Jeremy Corbyn’s campaign to become Labour leader is gaining some serious clout.
Just today, a YouGov survey for The Times showed that Corbyn has almost doubled his lead over arch nemesis Andy Burnham.
Speaking of the figures, YouGov president Peter Kellner said he’d “personally be astonished if Corbyn does not end up as Labour’s leader”.
Last week, former London Mayor Ken Livingstone told us that “CIA death squads” are the only thing that could stop Jeremy Corbyn from becoming Labour leader.
Millionaire business tycoon John Mills, who is Labour’s biggest individual donor, is not a Corbyn fan but admits that the left-wing backbencher is gaining clout.
Mills told LondonLovesBusiness that Corbyn’s campaign is going from strength to strength because of his economic policies rejecting austerity.
Mills said: “I think there is a very widely sensed feeling – much of which I share – that austerity policies impoverish the public sector; that they heap hardship on those least able to bear it; that they stunt growth in living standards while failing to produce a sound foundation for future economic growth; and that they tend to favour the rich – and especially lenders rather than borrowers – at the expense of everyone else.”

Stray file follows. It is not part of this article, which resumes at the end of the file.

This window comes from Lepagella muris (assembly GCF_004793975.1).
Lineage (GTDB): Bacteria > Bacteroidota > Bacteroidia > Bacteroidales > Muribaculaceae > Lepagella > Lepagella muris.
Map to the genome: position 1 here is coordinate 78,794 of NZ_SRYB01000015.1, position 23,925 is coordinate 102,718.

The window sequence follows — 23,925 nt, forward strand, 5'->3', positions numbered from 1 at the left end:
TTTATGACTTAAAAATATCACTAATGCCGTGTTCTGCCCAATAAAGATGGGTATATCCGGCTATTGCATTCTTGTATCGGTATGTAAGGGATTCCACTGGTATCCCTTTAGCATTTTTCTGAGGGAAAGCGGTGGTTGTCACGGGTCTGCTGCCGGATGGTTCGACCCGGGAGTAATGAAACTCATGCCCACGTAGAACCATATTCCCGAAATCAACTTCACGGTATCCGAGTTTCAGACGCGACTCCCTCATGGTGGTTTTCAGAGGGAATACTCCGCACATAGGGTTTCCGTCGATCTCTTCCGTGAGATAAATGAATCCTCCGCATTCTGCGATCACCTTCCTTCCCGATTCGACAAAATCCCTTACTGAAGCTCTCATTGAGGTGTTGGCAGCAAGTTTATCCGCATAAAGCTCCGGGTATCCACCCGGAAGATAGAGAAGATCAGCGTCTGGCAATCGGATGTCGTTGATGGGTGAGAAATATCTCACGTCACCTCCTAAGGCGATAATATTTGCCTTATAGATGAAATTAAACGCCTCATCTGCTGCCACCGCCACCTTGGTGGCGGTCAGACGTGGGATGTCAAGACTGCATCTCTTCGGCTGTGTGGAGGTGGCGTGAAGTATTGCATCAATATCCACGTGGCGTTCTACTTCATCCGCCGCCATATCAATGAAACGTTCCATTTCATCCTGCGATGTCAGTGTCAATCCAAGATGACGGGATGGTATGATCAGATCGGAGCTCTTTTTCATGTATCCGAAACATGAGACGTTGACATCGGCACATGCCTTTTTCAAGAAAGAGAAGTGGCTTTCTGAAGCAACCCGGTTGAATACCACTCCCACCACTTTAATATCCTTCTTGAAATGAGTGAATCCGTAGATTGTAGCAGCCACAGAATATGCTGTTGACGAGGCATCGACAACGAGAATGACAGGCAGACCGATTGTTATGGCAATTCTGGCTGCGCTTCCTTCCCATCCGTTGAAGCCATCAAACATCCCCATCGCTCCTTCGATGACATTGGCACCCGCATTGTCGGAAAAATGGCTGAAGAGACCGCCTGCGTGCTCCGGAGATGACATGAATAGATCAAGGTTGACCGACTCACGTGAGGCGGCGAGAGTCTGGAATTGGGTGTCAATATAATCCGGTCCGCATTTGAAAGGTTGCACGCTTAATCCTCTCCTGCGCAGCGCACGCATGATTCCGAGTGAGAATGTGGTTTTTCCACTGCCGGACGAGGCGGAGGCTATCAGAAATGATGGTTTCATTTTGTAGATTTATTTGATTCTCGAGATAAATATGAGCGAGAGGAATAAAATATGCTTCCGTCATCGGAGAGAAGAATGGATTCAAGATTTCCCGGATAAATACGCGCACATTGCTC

On being asked whether Corbyn’s policies make economic sense for Britain, Mills said, “The key issue, in my view, is whether far left policies will improve the UK’s economic performance, particularly our growth rate, which is the only sustainable way of overcoming stagnant living standards.
“Unfortunately, I think that our own history of nationalisation – and the experience of countries such as Venezuela and Cuba – tells us that this is unlikely to be the outcome. This is why I think Labour’s future lies in policies to get our economy better balanced in partnership with the private sector,” he added.
On donations to the Labour Party if Corbyn is elected leader
Speaking of donations to the Labour Party if Corbyn is elected leader, Mills said:
“Whatever the outcome of the current leadership election, I have every intention of continuing to support the Labour Party and to do what I can to help it develop the sort of policies which I think are most likely to be effective and to get the party re-elected.”
Mills has donated over £1.7m in shares to the Labour Party since 2005. The Labour Party will continue to get dividends irrespective of who the new leader is.
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